the centre and the stronghold of Israelitish power in Palestine, from
whence the invading tribes could issue forth to conquest, or to which
they could retreat for shelter in case of need.

Beyond leading his people into Canaan and establishing them too firmly
in its midst to be ever dislodged, Joshua personally did but little. The
conquest of Canaan was a slow process, which was not completed till the
days of the monarchy. Jerusalem was not captured till the reign of
David, Gezer was the dowry received by Solomon along with his Egyptian
wife. At first the Canaanites were treated with merciless ferocity.
Their cities were burned, the inhabitants of them massacred, and the
spoil divided among the conquerors. But a time soon came when tribute
was accepted in place of extermination, when leagues were made with the
Canaanitish cities, and the Israelites intermarried with the older
population of the country. As in Britain after the Saxon conquest, the
invaders settled in the country rather than in the towns, so that while
the peasantry was Israelite the townsfolk either remained Canaanite or
were a mixture of the two races.

The mixture introduced among the Israelites the religion and the
beliefs, the manners and the immoralities, of the Canaanitish people.
The Mosaic legislation was forgotten; the institutions prescribed in the
wilderness were ignored. Alone at Shiloh, in the heart of Ephraim, was a
memory of the past observed; here the descendants of Aaron served in the
tabernacle, and kept alive a recollection of the Mosaic code. Here alone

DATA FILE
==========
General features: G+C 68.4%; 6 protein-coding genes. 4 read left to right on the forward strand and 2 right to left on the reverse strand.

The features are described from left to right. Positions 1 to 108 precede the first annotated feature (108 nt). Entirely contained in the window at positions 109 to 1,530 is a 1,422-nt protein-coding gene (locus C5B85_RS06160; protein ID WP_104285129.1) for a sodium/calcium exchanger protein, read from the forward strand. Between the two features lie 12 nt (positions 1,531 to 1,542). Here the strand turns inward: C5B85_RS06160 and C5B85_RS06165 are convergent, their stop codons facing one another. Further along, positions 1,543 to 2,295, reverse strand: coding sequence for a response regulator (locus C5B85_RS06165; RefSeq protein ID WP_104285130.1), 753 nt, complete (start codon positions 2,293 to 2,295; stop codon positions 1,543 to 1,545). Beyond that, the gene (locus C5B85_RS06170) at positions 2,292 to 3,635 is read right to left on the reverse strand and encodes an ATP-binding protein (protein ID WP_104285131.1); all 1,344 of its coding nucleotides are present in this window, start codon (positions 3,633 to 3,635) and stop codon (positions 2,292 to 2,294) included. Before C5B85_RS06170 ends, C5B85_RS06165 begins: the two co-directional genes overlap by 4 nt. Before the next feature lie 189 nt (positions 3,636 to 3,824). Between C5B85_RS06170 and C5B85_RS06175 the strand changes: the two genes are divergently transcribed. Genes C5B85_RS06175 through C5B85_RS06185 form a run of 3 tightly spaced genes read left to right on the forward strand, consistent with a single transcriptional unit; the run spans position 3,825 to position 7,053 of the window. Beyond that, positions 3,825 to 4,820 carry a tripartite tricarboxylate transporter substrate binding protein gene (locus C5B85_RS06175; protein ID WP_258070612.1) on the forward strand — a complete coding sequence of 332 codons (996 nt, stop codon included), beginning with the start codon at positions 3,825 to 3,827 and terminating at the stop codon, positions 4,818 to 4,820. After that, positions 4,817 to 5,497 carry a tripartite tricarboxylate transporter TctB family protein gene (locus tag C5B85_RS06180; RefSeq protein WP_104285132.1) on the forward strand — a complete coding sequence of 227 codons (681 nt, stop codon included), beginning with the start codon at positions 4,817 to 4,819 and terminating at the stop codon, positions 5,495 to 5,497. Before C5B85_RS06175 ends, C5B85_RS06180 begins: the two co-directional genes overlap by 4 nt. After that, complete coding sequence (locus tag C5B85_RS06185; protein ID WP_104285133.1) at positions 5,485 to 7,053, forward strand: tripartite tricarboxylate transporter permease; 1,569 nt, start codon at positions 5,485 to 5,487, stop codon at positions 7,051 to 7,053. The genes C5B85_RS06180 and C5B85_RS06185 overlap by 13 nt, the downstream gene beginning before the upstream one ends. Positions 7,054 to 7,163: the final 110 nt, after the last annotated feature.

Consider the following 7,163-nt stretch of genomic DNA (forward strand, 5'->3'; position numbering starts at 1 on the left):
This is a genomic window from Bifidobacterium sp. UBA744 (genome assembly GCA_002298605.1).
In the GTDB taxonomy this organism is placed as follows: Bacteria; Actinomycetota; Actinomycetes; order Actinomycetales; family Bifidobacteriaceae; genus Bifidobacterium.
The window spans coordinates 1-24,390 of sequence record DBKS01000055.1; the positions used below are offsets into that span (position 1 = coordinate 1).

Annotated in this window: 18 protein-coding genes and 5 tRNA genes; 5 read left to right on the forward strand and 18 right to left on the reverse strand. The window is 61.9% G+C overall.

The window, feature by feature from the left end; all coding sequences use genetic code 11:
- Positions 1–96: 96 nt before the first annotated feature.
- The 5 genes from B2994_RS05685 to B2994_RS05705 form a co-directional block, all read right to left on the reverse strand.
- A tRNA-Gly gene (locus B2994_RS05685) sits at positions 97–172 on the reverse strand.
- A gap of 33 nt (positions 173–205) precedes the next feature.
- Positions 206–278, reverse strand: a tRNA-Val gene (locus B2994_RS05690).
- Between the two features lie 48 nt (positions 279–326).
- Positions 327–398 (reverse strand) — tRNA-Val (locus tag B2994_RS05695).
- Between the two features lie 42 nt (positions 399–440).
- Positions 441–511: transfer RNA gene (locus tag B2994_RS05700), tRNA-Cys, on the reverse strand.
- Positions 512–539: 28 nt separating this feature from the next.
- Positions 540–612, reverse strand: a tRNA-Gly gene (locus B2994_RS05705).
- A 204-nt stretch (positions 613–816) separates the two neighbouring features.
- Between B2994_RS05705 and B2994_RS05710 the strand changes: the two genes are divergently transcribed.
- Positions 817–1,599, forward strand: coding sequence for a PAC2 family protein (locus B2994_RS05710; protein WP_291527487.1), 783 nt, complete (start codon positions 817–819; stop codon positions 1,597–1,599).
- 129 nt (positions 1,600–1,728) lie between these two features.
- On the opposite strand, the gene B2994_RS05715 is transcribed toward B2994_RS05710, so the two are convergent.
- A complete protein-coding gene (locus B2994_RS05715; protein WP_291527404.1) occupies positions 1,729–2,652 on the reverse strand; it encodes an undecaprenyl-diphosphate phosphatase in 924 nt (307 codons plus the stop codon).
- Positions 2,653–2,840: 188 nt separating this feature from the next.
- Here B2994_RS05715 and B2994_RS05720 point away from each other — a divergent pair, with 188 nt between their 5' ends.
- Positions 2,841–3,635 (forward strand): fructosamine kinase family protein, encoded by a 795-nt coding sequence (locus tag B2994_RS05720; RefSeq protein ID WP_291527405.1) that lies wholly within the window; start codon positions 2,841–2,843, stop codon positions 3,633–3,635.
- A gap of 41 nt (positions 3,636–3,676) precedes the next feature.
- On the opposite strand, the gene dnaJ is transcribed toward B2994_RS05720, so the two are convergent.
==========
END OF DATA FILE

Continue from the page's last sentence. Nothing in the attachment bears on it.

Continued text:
no image stood in the sanctuary of the temple; the ark of the covenant
was the symbol of the national God.

But the influence of Shiloh did not extend far. The age that succeeded
the entrance into Canaan, was one of anarchy and constant war. Hardly
had the last effort of the Canaanites against their invaders been
overthrown on the banks of the Kishon, when a new enemy appeared in the
south. The Philistines, who had planted themselves on the sea-coast
shortly before the Israelites had invaded the inland, now turned their
arms against the new-comers, and contended with them for the possession
of the country. The descendants of Jacob were already exhausted by
struggle after struggle with the populations which surrounded them.
Moabites and Midianites, Ammonites and Bedawin, even the king of distant
Mesopotamia, had sacked their villages, had overrun their fields, and
exacted tribute from the Israelitish tribes. The tribes themselves had
lost coherence; they had ranged themselves under different "judges" or
"deliverers," had forgotten their common origin and common faith, and
had even plunged into interfraternal war. Joshua was scarcely dead
before the tribe of Benjamin was almost exterminated by its brethren;
and a few generations later, the warriors of Ephraim, the stalwart
champion of Israel, were massacred by the Israelites east of the Jordan.
In the south, a new tribe, Judah, had arisen out of various
elements--Hebrew, Kenite, and Edomite; and it was not long before there
was added to the cleavage between the tribes on the two banks of the
Jordan, the further and more lasting cleavage between Judah and the
tribes of the north. Israel was a house divided against itself, and
planted in the midst of foes.

It needed a head, a leader who should bring its discordant elements into
peace and order, and lead its united forces against the common enemy.
Monarchy alone could save it from destruction. The theocracy had failed,
the authority of the high-priests and of the Law they administered was